“severe poverty”, which is defined as having an income of 40% or less of the median average.
As the graph shows in the mid-1980s about 1% of those aged 65 and over in Britain were living in severe poverty, putting it equal-lowest in poverty rates of 16 western European countries. In France it was 12% and in Germany 6%. However, by 2008, the proportion had risen to 6%, making Britain fourth-equal highest with Switzerland, Ireland and Spain standing higher. Over the following eight years, the proportion dipped slightly but remained at just under 5%.
Professor Ebbinghaus said Britain compared unfavourably with many other countries : “The lowest poverty rates among older people are found in the relatively generous Dutch basic pensions and Nordic welfare states, while the UK, but also Ireland and Switzerland, with basic old-age security, had the highest poverty rates.”
Why do a larger proportion of old people live in poverty in Britain than in Germany for example ? For the answer you have to go back to the social welfare reforms initiated by the economist and social reformer, William Beveridge and the Labour Government in the 20th century after the Second World War and the reforms in Germany initiated by Chancellor Otto von Bismarck in the 19th century.
The Professor said that Britain "is a good example of the Beveridge-lite systems that have historically failed to combat old-age poverty. These have rather ungenerous basic pensions with means-tested supplements and this reproduces relatively high severe poverty rates among the elderly. British basic pensions are particularly low, 16% of average earnings, and require a long contribution period. Income-tested or means-tested targeted benefits are needed to supplement basic pensions and to lift them out of severe poverty – every sixth British pensioner receives such additional benefits.”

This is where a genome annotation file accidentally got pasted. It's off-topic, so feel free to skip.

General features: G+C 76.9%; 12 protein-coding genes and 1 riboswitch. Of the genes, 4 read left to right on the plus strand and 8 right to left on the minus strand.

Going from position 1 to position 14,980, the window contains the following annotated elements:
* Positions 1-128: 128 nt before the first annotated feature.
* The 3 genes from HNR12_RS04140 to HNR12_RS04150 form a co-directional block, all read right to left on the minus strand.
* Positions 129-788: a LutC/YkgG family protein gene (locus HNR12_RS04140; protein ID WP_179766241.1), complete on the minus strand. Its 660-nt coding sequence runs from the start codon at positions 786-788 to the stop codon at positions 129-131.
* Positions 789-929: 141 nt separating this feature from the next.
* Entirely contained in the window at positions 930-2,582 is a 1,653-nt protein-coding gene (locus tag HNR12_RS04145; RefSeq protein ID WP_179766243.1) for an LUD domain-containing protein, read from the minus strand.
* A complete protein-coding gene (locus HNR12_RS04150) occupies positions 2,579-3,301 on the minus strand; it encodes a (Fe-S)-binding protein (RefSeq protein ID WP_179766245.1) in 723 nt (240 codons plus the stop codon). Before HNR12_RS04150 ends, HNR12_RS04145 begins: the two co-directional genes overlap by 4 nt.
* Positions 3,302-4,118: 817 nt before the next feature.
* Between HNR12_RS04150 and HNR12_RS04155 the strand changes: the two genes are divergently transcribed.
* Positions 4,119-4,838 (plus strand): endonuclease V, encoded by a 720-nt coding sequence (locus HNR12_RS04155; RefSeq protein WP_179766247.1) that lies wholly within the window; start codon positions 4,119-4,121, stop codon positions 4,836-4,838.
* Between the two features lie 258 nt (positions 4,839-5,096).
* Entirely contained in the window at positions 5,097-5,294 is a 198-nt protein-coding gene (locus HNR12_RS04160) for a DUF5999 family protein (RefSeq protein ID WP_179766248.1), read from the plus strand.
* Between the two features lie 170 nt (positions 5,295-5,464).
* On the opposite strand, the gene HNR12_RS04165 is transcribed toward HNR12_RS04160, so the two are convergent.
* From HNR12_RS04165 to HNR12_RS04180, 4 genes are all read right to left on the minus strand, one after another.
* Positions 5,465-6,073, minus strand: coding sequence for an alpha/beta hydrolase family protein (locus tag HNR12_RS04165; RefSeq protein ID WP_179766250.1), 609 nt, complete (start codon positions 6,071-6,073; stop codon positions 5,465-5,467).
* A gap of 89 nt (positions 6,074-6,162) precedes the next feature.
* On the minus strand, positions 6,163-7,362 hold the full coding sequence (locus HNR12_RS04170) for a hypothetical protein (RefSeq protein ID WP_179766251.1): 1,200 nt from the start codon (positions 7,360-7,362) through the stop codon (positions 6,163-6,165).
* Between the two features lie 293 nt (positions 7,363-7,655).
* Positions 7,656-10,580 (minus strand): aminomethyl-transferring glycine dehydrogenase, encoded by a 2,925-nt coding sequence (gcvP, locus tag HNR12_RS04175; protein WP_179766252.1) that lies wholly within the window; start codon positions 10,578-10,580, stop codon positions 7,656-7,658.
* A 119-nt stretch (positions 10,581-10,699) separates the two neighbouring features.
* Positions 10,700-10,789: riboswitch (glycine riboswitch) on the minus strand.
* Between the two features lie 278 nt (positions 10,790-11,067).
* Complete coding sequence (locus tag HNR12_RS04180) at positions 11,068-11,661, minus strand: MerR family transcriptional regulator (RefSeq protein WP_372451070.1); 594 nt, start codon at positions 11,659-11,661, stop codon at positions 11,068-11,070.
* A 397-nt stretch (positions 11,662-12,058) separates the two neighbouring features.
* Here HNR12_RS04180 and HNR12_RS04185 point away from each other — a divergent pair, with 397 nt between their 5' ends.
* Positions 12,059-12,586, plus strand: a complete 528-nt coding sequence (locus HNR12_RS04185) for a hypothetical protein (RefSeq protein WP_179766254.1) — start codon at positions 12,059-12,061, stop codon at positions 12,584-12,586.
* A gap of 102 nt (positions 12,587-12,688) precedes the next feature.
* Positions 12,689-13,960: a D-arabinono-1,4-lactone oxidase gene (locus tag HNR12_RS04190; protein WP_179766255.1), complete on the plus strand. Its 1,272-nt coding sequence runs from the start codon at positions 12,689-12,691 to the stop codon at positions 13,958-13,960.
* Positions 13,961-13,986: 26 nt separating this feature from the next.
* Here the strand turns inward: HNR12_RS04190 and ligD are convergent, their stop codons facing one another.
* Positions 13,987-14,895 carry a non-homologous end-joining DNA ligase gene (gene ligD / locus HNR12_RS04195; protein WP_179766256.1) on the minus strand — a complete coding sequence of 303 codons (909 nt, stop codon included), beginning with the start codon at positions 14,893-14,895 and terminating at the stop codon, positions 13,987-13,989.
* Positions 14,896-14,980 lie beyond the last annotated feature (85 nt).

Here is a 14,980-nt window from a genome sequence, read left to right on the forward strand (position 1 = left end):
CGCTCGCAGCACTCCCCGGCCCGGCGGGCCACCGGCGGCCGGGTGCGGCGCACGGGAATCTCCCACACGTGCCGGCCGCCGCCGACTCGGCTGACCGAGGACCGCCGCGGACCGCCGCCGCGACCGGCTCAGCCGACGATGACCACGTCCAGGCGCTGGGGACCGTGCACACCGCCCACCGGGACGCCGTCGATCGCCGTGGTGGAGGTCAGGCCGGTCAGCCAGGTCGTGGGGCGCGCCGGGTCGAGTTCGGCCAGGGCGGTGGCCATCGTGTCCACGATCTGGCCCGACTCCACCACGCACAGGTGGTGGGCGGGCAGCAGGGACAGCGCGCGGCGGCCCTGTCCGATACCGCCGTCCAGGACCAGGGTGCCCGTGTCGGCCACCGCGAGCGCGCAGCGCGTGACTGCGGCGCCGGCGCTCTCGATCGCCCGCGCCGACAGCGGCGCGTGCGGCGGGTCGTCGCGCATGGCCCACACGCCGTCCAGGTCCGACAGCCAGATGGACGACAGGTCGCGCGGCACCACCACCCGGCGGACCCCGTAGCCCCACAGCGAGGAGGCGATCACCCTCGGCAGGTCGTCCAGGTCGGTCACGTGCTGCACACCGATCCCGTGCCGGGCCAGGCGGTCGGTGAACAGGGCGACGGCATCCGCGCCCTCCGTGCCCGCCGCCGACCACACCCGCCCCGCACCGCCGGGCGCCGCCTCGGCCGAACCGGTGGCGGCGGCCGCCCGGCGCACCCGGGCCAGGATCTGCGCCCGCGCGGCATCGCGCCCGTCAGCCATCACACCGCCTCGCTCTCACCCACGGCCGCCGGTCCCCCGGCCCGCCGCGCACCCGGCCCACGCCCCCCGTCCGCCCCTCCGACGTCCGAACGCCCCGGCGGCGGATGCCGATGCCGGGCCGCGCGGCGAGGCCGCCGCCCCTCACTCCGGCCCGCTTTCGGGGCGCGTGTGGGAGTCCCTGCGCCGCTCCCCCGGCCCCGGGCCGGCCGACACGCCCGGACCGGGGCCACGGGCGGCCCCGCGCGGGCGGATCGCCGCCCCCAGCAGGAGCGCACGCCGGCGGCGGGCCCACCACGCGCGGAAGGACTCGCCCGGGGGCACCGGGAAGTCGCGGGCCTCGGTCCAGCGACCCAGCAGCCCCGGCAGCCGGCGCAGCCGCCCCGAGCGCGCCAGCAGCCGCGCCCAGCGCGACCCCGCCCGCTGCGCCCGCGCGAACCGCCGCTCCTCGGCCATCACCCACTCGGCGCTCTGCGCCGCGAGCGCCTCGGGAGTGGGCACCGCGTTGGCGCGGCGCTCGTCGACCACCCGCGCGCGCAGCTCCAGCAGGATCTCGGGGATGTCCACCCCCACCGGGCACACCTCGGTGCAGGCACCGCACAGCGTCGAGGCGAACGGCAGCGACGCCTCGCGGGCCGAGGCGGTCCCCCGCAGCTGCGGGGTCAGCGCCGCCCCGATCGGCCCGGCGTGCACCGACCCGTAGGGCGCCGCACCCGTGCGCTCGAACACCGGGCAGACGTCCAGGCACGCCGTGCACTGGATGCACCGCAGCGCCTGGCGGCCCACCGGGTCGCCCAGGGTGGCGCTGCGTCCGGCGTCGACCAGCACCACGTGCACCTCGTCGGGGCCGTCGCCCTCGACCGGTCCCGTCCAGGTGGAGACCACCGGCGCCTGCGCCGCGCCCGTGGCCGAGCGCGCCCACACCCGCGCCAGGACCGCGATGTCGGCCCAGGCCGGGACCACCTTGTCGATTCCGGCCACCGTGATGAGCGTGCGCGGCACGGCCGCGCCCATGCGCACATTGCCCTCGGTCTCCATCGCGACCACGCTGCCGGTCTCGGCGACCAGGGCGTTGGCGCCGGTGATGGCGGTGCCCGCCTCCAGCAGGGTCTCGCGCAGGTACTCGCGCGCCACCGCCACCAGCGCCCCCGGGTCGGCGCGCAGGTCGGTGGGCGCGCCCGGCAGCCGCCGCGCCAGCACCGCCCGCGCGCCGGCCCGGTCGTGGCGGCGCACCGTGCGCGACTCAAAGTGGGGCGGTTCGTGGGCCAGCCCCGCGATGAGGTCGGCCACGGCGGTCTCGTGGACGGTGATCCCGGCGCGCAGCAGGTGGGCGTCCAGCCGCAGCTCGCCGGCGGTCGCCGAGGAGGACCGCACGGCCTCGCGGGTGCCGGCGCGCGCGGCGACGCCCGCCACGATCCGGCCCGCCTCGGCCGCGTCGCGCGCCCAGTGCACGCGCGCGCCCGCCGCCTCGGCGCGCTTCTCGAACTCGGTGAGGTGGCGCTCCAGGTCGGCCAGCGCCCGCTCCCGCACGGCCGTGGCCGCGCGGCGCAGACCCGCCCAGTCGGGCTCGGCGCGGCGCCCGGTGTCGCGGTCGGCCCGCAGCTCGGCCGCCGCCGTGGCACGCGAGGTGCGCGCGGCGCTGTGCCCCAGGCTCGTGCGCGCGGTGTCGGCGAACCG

He contrasted the British system, with its flat-rate basic pension, with the “Bismarckian” system used in Germany and several other European countries, where mandatory pension contributions are based on earnings. “A comparative analysis of poverty rates in old age reveals that Beveridge basic security is not always capable of effectively reducing poverty despite the explicit purpose of doing so, while some contributory Bismarckian systems are better suited to reducing poverty, despite focusing on status maintenance.”
Whatever the reasons, Brexit-obsessed Britain in 2019 is no country for those 5 old people in every 100 who are living in severe poverty.